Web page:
The dimensions are not critical but should be selected so the end portion 12 will not span two strings of the instrument to be cleaned by the device and the length of the laminate of the first portion should be long enough to span all the strings of the instrument. The illustrated device meets these requirements for a standard 6 string guitar whilst being of convenient size to carry in a pocket or wallet so being ideal for stage use or travelling musicians.

The illustrated device 2 was manufactured by taking a credit card sized rectangular plastics substrate, applying an adhesive to the plastics substrate, and once tacky, a layer of plastics micro-fibre fabric was applied to the substrate to cover both sides of the substrate the layers being pressed together to form the laminate. The laminate corners were then rounded off and all exposed edges of fabric/substrate laminate heated to melt and seal these edges. The end of the laminate by the folded end 16 of the fabric was then heated and bent out of plane to form the angled end portion and allowed to cool in this position.

The device 2 may be used, as will now be described with reference to FIGS. 5 to 8, to clean the metal strings 50 of a guitar 52 and the frets 54 of a fret board 56.

Referring to FIG. 5, the cleaning device 2 is inserted between a pair of strings so the fold 14 of the device lies under a string. The device 2 can then be moved up and down the length of the guitar neck to absorb sweat, clean off dirt and abrade corrosion to polish the string, that may be present on the underside of the string being cleaned. The device will also, simultaneously, clean the fret wires underneath the string. This cleaning operation can be carried out by the player while the guitar is in the playing position.

FIG. 6 and 7 illustrate a further cleaning mode in which the first portion 10 of the device 2 is inserted beneath all the strings 50 which can then be cleaned along with the frets 5 by moving the device 2 up and down the neck of the guitar 52.

FIG. 8 illustrates a further cleaning mode in which the first portion 12 is laid across the top of the strings 50 and the tops of the strings 50 are cleaned by moving the device up and down the neck of the guitar while exerting the downward pressure.

The bendable, ie. flexible, nature of the device allows it to be extracted even if beneath the strings at the top of the neck of the guitar without straining and detuning the strings.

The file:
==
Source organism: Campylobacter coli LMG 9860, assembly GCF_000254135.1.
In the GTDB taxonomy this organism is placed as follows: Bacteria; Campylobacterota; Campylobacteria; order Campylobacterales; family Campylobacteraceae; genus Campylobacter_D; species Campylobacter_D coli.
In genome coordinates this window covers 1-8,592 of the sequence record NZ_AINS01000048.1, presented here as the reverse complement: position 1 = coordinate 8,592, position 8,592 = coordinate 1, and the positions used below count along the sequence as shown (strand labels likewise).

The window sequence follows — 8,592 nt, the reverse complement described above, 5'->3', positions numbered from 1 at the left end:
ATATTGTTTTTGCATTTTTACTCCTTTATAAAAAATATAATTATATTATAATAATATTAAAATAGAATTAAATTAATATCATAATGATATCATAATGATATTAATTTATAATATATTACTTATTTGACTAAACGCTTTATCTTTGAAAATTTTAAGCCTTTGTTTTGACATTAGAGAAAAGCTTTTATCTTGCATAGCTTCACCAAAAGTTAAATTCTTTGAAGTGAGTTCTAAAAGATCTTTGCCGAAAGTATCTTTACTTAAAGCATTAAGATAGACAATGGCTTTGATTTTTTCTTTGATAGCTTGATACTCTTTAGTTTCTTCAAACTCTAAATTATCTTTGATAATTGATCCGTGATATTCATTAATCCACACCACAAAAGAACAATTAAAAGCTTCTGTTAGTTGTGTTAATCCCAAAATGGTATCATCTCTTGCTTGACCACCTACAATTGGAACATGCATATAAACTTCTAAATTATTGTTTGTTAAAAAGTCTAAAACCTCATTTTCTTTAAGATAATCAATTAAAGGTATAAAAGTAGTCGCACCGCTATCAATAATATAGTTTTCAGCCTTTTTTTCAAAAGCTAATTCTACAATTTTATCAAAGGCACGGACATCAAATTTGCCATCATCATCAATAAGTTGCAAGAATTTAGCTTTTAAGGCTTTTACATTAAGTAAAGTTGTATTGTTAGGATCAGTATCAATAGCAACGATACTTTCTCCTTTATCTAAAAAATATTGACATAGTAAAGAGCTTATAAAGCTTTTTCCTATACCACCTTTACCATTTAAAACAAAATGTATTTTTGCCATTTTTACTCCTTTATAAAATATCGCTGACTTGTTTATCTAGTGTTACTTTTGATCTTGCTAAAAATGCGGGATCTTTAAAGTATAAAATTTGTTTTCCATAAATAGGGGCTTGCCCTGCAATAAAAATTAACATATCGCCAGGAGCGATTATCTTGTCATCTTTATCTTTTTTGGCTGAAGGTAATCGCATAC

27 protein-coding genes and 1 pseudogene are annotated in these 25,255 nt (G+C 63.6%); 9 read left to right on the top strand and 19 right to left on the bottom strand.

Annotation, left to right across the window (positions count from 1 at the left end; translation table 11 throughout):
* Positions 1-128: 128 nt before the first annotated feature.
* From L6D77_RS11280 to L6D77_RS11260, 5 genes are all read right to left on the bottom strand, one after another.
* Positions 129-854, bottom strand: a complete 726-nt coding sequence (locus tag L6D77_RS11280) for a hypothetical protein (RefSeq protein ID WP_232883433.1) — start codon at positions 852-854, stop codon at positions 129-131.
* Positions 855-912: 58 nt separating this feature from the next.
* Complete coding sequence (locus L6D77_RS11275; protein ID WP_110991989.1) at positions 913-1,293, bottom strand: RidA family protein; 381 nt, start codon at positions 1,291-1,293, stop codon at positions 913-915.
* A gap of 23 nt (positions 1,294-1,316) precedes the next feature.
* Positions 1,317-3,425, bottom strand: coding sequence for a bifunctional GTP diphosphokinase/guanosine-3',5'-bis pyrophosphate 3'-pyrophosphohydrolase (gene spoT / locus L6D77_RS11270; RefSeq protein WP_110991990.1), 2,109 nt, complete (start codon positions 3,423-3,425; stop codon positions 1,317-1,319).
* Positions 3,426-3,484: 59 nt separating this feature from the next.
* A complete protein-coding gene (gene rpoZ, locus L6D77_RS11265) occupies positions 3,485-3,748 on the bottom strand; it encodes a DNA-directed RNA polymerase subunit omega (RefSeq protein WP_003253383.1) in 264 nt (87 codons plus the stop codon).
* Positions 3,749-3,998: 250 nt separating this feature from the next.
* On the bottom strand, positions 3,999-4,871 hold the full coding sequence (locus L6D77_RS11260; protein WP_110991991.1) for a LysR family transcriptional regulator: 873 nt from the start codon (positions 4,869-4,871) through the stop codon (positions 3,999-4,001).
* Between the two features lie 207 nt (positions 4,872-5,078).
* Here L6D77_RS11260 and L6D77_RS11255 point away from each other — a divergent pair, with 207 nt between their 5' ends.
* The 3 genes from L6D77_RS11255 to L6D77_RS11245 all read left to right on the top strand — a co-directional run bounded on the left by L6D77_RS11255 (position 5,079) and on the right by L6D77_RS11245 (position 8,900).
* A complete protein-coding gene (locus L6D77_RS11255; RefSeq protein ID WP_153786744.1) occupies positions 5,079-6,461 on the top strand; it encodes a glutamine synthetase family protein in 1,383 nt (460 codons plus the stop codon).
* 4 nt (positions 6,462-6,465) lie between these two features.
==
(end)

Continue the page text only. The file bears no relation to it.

Referenced by
Citing PatentFiling datePublication dateApplicantTitle
US7238870 *May 31, 2005Jul 3, 2007Shawn Dale StewartEnhanced fret saving device and process
US8132286May 29, 2008Mar 13, 2012David ChiappettaString cleaning system
Classifications
U.S. Classification84/453
International ClassificationG10G7/00, A47L25/00, A47L13/16, B08B11/00, B29C53/04, B08B1/00, G10D3/00, B32B27/12
Cooperative ClassificationB29L2009/00, B08B1/00, G10D3/00, B32B27/12, B29C53/04
European ClassificationB32B27/12, B08B1/00, G10D3/00
Legal Events
DateCodeEventDescription
Jan 22, 2013ASAssignment
Free format text: ASSIGNMENT OF ASSIGNORS INTEREST;ASSIGNOR:BEERBOHM, GILES JOHN CHRISTIAN;REEL/FRAME:029667/0469
Effective date: 20121128
Owner name: MOODY, MICHAEL JAMES, UNITED KINGDOM
Oct 9, 2012ASAssignment
Free format text: ASSIGNMENT OF ASSIGNORS INTEREST;ASSIGNOR:DONALD, CHARLES PETER;REEL/FRAME:029096/0738
Effective date: 20120810
Owner name: BEERBOHM, GILES JOHN CHRISTIAN, UNITED KINGDOM
Sep 6, 2011FPExpired due to failure to pay maintenance fee
Effective date: 20110717
Aug 18, 2011SULPSurcharge for late payment
Aug 18, 2011FPAYFee payment
Year of fee payment: 4
Aug 15, 2011PRDPPatent reinstated due to the acceptance of a late maintenance fee
Effective date: 20110818
Jul 17, 2011REINReinstatement after maintenance fee payment confirmed
Feb 21, 2011REMIMaintenance fee reminder mailed
Jul 18, 2008ASAssignment
Owner name: DONALD, CHARLES PETER, GREAT BRITAIN
Free format text: ASSIGNMENT OF ASSIGNORS INTEREST;ASSIGNOR:BEERBOHM, GILES JOHN CHRISTIAN;REEL/FRAME:021253/0733
Effective date: 20080624